Were You Scared?

“Were you ever scared?” “Did you ever feel as if you weren’t safe?” Dixie and I get asked these two questions a lot since returning from our cross-country van trip. Mostly by women. It really sucks that women have to ask. But I get it. I do. If I weren’t traveling with Dixie, if I were all by myself, I can pretty much assure you I would have felt scared the whole time. Or, if not the whole time, a lot of the time. But traveling with Dixie, well, good luck to anyone who tries to mess with us. Kind as she is, loving as she is, she is badass to the core. And capable. Still, we carried pepper spray, which, when crossing the border, we found out is illegal in Canada. Who knew?

But our friends’ questions have me thinking about safety. More specifically, what it means to be a couple of women traveling this country together. Middle-aged women. Alone. In a van. Out in nature. Without much of a plan. I wonder if we’d just returned from a well-thought-out European tour, if we’d hopped from Airbnb to Airbnb, itinerary in hand; or gone to, say, a resort in Bali or Costa Rica, whether our friends would have been as concerned for us. Because for me, traveling in countries where I don’t speak the language, don’t understand the customs, seems much scarier than traveling this country where English is more or less spoken and customs are more or less shared. Though camping by Lake George in Upper State New York, we were in a site next to a full-on multi-generational, multi-family Bollywoodish party that displayed very different camping customs to ours. To hell with embracing the silence! They strung  lights, set up multiple tents, and danced and laughed and ate and danced some more until it got dark. It was a true delight to watch. (All this for just a one night stay.) And in Niagara Falls, well, all I can say is, we must of visited on Amish Day. They were everywhere, the men in their stiff hats, beards and suspenders; the women bonneted and following behind in their long dresses. Not going to see me observing those customs and time soon. And for sure not Dixie!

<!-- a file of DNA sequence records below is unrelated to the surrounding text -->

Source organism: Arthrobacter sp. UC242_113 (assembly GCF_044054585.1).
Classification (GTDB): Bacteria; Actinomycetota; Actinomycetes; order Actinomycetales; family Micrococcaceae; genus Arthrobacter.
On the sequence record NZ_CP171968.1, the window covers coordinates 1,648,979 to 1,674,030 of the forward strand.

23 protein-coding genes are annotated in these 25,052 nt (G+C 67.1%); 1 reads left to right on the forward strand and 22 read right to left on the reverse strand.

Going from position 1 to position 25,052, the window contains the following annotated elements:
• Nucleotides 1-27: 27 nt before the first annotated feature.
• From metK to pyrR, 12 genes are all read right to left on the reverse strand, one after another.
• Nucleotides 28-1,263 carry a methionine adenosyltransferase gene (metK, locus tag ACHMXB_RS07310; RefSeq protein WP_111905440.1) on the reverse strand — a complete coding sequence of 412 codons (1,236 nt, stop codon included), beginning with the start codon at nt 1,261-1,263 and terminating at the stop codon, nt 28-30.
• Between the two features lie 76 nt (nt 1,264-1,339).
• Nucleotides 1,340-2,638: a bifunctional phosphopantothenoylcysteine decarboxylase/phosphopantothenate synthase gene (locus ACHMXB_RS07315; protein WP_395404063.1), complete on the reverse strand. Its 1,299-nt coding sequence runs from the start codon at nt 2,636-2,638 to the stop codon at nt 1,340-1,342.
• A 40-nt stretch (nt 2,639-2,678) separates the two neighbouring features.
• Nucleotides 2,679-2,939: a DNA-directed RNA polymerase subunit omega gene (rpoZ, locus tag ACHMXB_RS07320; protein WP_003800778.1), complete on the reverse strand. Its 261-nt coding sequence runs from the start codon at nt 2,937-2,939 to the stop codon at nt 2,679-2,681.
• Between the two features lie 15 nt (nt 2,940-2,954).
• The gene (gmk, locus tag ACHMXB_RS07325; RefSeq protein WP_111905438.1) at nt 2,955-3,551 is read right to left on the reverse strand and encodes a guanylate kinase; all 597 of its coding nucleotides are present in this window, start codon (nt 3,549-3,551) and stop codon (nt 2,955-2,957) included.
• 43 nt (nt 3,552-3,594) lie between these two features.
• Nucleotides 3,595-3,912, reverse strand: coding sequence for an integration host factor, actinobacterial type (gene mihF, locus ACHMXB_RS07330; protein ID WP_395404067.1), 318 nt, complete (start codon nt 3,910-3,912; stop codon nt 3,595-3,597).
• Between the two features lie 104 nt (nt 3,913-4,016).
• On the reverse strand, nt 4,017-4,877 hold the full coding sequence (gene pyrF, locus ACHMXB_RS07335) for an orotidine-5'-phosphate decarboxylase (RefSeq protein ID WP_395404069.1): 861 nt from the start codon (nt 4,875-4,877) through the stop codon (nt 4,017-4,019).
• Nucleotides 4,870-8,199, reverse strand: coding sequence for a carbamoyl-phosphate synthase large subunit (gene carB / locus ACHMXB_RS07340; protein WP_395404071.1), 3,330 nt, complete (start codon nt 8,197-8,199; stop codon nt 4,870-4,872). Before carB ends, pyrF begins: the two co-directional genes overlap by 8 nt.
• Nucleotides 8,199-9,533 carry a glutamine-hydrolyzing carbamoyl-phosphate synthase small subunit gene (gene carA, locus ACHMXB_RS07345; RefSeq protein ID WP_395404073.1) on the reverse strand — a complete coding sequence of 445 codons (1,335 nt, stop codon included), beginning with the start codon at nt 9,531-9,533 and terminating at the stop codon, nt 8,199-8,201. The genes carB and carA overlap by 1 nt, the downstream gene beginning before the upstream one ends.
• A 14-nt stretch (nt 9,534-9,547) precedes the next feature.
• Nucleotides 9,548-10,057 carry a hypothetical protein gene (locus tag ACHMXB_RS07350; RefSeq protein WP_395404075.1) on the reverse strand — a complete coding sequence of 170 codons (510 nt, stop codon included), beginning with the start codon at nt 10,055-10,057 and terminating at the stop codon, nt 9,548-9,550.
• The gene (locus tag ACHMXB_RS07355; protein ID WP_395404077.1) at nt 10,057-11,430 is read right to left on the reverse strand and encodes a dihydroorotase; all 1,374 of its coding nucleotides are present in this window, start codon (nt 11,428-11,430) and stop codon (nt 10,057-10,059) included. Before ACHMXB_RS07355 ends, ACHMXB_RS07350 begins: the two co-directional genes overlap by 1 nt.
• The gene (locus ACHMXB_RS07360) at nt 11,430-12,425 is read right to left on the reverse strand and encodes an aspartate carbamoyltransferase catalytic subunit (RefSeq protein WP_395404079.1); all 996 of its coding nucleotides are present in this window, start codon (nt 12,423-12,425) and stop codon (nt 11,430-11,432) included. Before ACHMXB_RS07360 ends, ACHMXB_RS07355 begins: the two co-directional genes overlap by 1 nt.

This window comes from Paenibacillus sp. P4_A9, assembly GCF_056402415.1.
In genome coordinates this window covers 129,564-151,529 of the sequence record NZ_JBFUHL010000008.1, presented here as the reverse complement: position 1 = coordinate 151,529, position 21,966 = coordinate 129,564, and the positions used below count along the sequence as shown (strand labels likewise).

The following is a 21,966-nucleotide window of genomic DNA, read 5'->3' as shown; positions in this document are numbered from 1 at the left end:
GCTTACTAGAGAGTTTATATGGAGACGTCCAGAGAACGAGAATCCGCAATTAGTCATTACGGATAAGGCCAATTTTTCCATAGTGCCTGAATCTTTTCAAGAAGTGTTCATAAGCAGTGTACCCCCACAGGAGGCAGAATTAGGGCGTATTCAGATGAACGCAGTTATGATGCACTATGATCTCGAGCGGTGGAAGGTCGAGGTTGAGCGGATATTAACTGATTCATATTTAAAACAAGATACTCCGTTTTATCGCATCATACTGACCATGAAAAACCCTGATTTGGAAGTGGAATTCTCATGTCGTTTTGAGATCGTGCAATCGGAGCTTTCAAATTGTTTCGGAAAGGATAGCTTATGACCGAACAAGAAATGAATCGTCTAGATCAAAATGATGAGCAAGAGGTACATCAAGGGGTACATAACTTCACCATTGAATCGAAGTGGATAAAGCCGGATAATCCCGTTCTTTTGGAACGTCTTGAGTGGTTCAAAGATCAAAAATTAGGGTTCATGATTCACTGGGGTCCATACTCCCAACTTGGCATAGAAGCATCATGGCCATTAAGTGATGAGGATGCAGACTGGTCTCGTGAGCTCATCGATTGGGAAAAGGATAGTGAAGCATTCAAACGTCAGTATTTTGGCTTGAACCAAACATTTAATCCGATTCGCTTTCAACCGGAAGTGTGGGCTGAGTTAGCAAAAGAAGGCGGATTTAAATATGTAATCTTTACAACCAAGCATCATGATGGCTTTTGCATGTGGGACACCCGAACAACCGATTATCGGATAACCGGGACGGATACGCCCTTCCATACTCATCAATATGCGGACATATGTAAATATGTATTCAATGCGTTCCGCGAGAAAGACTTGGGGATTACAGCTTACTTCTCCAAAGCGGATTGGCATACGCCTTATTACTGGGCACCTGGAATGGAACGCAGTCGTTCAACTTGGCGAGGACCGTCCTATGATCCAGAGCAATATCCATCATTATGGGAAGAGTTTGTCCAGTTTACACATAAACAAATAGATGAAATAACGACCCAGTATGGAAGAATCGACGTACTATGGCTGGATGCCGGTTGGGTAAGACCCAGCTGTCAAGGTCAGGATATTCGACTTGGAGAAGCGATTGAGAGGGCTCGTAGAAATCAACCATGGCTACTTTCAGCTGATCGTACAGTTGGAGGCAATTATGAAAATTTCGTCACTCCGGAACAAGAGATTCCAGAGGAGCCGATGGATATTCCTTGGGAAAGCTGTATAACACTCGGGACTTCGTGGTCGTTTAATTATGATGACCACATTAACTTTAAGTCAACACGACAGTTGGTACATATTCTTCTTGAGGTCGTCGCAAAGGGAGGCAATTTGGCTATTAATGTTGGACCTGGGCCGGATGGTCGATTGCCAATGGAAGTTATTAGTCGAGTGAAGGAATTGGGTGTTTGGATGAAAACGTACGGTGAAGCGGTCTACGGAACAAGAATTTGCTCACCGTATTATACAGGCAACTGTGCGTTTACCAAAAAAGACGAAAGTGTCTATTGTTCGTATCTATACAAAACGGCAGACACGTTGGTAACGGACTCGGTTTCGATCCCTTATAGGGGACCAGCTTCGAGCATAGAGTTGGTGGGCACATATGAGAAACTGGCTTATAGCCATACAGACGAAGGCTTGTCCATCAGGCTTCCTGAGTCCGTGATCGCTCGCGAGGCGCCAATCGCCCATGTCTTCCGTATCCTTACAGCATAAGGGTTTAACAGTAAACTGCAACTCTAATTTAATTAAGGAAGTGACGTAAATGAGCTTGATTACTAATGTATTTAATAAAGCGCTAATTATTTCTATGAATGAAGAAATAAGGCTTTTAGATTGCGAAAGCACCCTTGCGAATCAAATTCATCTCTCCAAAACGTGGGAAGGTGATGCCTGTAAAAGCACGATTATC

Dixie, in all her bad-assed-ness, Lewis & Clark recreation area, Yankton South Dakota.

For the record, it wasn’t just women who asked if we were scared. Before leaving, my brother asked if we were going to the Deep South. “Aren’t you scared? Just a little?” he asked. Which says a lot about how polarized we’ve become as a country. Where us Blue Staters are viewing all Red Staters as gay-hating, gun-toting, bigoted, religious zealots; and where they view us as rich liberal zealots, clueless to the needs of the “working man”, who want to take away their guns, and whose permissiveness and socialist leanings are sending us straight to the fiery pit of you know where. But what I experienced, both in Blue States and Red, was people being kind and helpful. Then again, I’m white. And we didn’t go around broadcasting our sexuality. We didn’t hide it either. Or maybe we did. We never kissed in front of strangers. Were less affectionate in public than we would be here in the safety of liberal Santa Cruz, our home.